On “Thin Thing,” that’s in full effect. It’s one of the songs where Greenwood provides a wiry guitar line that feels both math-rock and krautrock in essence. The Smile songs like this are mesmerizing, and almost paradoxical — on various listens “Thin Thing” can feel tightly coiled and contorted, or sputtering and gasping for breath, or like a frantic-yet-graceful ripple buoying Yorke’s vocals. No matter what angle you come at it from, though, the end result is the same as many of the songs on the Smile’s debut — a gorgeous and strange hypnosis. —Ryan

02

“You showed me a false halo, there will be no walking back,” Sharon Van Etten declares on the slow-build epic “Born.” Part of her latest work, We’ve Been Going About This All Wrong, that line beautifully illustrates a type of breaking point in relationships. People tend to show us the most flattering versions of themselves when we first meet them, and as time goes, the mask comes off. What’s underneath can be so different from what we first encountered that it triggers cognitive dissonance. However we choose to handle that, the fact remains: What we’ve discovered cannot be unseen.

That sick realization plays out stunningly on “Born,” which is at first a somber piano ballad and finds cathartic freedom in a booming, cinematic crescendo. “Born” may signal a certain ending, but its thunderous dazzle lies in a possibility of a revival. Van Etten is the comeback kid, after all. —Rachel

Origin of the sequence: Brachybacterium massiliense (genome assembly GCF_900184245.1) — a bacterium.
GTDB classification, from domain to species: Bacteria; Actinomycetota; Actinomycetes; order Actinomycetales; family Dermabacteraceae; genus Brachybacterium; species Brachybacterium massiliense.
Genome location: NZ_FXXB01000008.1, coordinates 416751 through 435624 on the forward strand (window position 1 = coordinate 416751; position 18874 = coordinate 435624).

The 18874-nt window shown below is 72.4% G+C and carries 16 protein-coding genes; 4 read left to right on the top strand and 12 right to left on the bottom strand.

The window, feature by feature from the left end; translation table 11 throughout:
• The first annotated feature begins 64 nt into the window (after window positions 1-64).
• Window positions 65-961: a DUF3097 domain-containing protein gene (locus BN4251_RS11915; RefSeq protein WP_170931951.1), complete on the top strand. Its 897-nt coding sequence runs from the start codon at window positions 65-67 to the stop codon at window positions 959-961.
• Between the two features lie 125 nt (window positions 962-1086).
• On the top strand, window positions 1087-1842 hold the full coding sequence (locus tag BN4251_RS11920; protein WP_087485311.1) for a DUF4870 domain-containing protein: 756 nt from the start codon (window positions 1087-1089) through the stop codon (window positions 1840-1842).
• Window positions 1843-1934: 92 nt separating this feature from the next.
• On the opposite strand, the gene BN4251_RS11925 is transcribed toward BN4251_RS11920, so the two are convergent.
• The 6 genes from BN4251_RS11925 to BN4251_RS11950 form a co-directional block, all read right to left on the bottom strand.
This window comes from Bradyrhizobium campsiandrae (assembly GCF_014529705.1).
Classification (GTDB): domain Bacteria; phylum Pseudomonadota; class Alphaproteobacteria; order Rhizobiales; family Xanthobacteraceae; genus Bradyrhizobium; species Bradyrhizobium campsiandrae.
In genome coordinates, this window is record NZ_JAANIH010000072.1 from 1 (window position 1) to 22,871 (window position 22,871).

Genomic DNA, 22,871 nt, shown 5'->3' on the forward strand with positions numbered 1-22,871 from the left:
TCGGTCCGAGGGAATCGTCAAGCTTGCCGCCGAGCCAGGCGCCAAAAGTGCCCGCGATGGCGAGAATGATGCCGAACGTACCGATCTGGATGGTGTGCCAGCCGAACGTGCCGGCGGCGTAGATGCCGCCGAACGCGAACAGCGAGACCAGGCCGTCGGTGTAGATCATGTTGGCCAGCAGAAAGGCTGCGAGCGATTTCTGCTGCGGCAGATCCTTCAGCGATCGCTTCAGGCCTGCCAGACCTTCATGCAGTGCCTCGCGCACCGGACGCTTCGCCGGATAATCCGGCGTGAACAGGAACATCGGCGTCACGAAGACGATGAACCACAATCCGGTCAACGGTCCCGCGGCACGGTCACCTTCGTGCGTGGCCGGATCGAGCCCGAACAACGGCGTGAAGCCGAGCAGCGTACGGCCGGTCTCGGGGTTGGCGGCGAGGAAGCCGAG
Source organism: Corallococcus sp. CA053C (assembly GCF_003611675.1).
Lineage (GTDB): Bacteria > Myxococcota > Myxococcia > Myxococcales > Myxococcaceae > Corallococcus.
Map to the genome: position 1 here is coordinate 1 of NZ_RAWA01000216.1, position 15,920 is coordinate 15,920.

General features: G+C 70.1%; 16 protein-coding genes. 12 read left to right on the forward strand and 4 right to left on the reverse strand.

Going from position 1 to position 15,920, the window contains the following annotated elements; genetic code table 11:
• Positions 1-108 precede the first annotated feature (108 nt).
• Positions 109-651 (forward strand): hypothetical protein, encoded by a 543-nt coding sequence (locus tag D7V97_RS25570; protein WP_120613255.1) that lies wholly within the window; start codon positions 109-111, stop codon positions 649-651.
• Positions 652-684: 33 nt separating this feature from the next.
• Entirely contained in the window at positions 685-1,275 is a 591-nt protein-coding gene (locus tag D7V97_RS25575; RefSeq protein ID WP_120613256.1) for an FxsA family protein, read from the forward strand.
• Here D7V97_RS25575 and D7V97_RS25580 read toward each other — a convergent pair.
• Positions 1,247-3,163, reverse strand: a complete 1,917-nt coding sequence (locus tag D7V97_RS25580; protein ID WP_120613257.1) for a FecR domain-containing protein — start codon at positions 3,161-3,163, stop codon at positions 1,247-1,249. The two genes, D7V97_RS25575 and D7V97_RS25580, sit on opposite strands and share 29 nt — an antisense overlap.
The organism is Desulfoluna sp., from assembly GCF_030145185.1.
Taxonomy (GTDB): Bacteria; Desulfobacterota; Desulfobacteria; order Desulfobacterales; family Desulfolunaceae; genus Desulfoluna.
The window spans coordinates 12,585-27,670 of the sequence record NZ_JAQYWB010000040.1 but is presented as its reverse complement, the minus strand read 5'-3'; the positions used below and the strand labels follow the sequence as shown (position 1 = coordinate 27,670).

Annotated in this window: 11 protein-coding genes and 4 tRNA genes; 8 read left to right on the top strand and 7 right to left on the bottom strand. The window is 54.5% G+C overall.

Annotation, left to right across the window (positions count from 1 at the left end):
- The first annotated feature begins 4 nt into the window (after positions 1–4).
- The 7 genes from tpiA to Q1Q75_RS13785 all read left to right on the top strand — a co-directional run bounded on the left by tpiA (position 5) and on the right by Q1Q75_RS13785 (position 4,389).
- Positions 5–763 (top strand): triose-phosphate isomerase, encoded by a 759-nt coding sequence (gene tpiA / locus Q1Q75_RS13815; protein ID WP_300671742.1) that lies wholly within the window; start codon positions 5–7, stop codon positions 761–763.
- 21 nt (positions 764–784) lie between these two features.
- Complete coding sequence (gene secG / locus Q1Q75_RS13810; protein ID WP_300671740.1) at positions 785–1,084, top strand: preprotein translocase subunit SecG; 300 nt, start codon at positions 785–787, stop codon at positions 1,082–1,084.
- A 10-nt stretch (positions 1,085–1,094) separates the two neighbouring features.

01

By now we’ve all moved on to processing the main course: the thrilling, confounding, complicated, long-awaited Mr. Morale & The Big Steppers. But those songs aren’t eligible for this week’s list, and even if they were, I’m not sure any one of them matches the splendor of the appetizer Kendrick Lamar gave us last Sunday night.

“The Heart Part 5” is breathtaking on multiple levels. It will be remembered as a multimedia piece, its video’s deepfaked imagery accentuating the music in profound and thought-provoking ways. But even viewed strictly as a musical work, the song is a remarkable dispatch from one of rap’s all-time greats.

What producer Beach Noise does with Marvin Gaye’s “I Want You” is tense and cinematic, ingredients moving in and out of the frame with surgical precision. Kendrick’s voice darts through them with artful finesse, toggling between flows so smoothly that you might not notice all the technical prowess on display. The lyrics are worthy of the kind of in-depth expository writing that can hardly be crammed into a blurb; he continues to find revealing new angles for exploring grief, guilt, trauma, authenticity, and the cycles of poverty, crime, and imprisonment that plague his community.

On some level I’m punting here with the link to a longer review of a song that leaves me speechless, sometimes because I’m deeply pondering what the man has to say and sometimes because I’m simply reeling. If you aren’t a wreck by the time Kendrick starts rapping from the perspective of a dead Nipsey Hussle, expressing love for his family and empathy for his killer, you ought to figure out which part of your heart has gone missing. —Chris